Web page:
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{Salicaria phragmitis.)

T EAVING the woods, gardens, and planta—4 tions, and proceeding to the river side, we meet with a very different class of birds—the river warblers. This is a very numerous family, and were we about to treat of all the known species, it might be advisable for simplicity's sake to group them into sub-families. As we are confining our attention, however, for the present, to those species only which have been met with in the British Islands, it will be less confusing if we dispense with this subdivision, and notice


them under the same generic name—Salicaria. The various members of this genus may be distinguished by their short wings, rounded tails, tarsus longer than the middle toe, large feet, long and curved claws, and large hind toe with strong curved claw. They differ, too, from other warblers in their habit of singing at night. There are eight species which have all more or less a claim to be included in the British list, although three only can be regarded as regular summer migrants. These three are the Sedge Warbler {S. phragmitis), the Reed Warbler {S. strepera), and the Grasshopper Warbler {S. locustelld). The others are Savi's Warbler {S. luscinoides), the Aquatic Warbler {S. aquatica), the Marsh Warbler {S. palustris), the Great Reed Warbler [S. arundinaced), and the Rufous Warbler {S. galactoides).

The Sedge Warbler and the Reed Warbler generally arrive much about the same time in April, but, from some unexplained cause, the latter is much more restricted in its distribution than the former. The Sedge Warbler is found throughout the British Islands, but the Reed Warbler is almost unknown in Ireland, and its nest has only once been met with in Scotland.1 As a rule, it is seldom, if ever, to be seen further north than Yorkshire and Lancashire, and does not breed either in Devon or Cornwall. It may thus be said to be almost confined to the eastern, midland, and south-eastern counties of England. Beyond the British Islands, too, it is less erratic in its movements than its congeners. The Sedge Warbler visits Scandinavia, Russia, and Siberia, and is found throughout Europe in summer, and in North Africa and Asia Minor in winter. The late Mr. Andersson sent specimens even from Damaraland, S.W. Africa. The Reed Warbler does not migrate as far north as this; but Mr. Gurney has received a specimen from Natal; and if we may rely on the identification of specimens obtained by Mr. Hodgson, it ranges as far eastward as Nepal.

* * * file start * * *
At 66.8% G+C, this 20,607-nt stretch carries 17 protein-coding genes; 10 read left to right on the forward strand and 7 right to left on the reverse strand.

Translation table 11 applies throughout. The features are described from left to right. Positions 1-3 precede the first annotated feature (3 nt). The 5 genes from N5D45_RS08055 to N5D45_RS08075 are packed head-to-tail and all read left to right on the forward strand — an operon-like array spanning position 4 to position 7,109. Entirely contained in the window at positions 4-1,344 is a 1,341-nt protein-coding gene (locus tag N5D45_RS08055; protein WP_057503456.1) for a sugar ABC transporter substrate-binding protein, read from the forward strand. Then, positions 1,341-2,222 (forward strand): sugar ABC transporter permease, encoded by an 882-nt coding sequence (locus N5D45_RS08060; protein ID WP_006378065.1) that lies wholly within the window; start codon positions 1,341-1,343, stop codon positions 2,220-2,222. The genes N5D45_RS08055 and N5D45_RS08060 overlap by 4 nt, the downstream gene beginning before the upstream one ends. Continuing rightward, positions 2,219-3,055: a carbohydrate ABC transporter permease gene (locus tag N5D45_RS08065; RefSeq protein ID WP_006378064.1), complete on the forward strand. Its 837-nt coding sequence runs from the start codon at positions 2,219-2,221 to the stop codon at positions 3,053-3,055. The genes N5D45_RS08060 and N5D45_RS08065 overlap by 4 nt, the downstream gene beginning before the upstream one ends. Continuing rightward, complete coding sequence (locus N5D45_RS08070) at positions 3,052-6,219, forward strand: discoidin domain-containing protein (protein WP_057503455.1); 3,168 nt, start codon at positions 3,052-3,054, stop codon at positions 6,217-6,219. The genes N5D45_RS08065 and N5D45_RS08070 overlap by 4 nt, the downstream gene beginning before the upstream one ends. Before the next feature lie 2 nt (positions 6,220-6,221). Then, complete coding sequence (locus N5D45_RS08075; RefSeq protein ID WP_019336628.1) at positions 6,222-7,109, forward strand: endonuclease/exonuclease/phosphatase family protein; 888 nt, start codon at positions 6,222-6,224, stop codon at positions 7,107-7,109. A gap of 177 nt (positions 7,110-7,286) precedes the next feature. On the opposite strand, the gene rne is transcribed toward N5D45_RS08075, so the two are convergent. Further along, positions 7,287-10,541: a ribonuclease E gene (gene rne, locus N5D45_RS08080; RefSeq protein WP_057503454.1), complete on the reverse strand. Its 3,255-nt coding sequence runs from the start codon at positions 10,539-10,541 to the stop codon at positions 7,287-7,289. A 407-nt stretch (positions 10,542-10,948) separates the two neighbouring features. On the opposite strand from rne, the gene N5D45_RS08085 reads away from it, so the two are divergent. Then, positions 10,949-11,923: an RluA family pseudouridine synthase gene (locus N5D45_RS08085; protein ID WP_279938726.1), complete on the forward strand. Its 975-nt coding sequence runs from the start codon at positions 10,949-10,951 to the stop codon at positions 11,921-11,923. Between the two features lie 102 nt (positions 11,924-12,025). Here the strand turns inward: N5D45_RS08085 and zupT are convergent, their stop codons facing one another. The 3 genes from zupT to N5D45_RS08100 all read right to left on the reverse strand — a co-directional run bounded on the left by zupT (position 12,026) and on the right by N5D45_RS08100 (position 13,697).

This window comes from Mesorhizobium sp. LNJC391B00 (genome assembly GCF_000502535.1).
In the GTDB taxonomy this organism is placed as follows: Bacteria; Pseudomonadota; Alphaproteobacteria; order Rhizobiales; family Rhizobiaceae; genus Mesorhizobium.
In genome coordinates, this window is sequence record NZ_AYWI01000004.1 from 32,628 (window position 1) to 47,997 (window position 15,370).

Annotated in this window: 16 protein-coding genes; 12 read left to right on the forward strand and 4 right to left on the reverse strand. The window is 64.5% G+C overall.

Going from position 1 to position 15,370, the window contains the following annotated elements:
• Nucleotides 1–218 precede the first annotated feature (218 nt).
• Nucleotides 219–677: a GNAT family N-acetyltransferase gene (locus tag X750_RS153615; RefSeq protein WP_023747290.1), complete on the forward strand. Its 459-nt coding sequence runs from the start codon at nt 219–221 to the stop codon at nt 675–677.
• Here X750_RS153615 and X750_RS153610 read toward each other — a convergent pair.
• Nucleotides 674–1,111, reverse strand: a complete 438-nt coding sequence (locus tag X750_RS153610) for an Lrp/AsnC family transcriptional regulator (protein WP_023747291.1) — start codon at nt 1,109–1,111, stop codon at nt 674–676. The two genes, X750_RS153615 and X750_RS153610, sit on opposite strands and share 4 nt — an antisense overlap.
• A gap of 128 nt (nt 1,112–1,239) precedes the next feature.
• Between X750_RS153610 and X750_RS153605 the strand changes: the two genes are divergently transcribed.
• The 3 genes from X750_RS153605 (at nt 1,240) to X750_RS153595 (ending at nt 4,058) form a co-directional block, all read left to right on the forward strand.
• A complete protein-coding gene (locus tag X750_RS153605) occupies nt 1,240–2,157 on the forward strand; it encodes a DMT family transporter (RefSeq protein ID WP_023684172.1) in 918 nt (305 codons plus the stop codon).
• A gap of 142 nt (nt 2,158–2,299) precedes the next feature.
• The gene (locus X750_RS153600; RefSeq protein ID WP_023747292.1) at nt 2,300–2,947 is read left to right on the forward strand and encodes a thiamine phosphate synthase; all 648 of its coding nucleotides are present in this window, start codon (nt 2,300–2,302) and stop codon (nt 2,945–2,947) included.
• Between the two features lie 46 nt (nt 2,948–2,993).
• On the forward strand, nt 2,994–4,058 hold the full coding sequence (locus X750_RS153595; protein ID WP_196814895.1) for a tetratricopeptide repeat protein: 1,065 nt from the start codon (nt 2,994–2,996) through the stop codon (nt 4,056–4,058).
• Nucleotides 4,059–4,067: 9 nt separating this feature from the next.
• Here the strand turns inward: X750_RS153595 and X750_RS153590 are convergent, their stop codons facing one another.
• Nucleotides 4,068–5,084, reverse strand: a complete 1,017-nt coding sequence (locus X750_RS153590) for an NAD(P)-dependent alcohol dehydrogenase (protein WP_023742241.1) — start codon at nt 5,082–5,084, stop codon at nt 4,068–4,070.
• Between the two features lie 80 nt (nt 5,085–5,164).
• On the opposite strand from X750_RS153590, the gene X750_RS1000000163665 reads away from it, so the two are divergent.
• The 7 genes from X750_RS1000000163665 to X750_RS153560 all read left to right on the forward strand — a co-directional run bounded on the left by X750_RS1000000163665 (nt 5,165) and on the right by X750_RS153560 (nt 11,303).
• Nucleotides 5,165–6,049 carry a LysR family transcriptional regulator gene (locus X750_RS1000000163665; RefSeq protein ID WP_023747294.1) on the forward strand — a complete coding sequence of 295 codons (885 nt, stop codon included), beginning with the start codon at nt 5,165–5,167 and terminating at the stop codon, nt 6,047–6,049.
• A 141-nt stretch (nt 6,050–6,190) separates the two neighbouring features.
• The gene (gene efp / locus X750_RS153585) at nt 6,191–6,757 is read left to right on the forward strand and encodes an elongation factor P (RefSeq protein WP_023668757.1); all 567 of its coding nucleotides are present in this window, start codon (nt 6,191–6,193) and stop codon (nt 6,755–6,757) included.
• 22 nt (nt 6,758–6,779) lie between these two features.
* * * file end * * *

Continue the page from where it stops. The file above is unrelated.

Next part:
1 This was in Haddingtonshire, by Mr. Hepburn. See "Ibis," 1865, p. 24.

I have sometimes heard persons express their inability to distinguish these two species apart; but there ought to be no difficulty in the matter. The Sedge Warbler has a variegated back, with a conspicuous light streak over the eye; the Reed Warbler has a uniform palebrown back, and the superciliary streak very faint. The actions of the two birds are not unlike, but their nesting habits are very different. S. phragmitis builds on the ground or very near it, making a nest of moss and grass, lined with horsehair, and laying five or six eggs of a yellowish-brown colour, with a few scattered spots or lines of a darker colour at the larger end. S. strepera suspends its nest between reed stems or twigs, round which a great portion of the nest is woven, and the entire structure is much larger, deeper, and more cup-shaped. The materials are long grasses, flowering reed-heads, and wool, the lining being composed of fine grass and hair. The eggs, five or six in number, are greenish-white speckled with ash-green and pale-brown. The habit which the Reed Warbier has of occasionally nesting at a distance from water is now probably well known to ornithologists. It was noticed by Mr. R. Mitford in the " Zoologist" for 1864 (p. 9109), and subsequently by the writer, in "The Birds of Middlesex," 1866 (p. 47), and by the author of "The Birds of Berks and Bucks," 1868 (p. 81). Mr. B. Hamilton Booth, of Malton, Yorkshire, communicated the fact of his having discovered a nest of the Reed Warbler in a yew tree, built so as to include three or four twigs as if they were reeds, and placed at a height of at least twelve or fourteen feet from the ground. He accounted for the nest being built at such a height, and in a tree, on the supposition that the first nest had been destroyed by the rats which infest the place, and the birds had taken a precaution for future safety.

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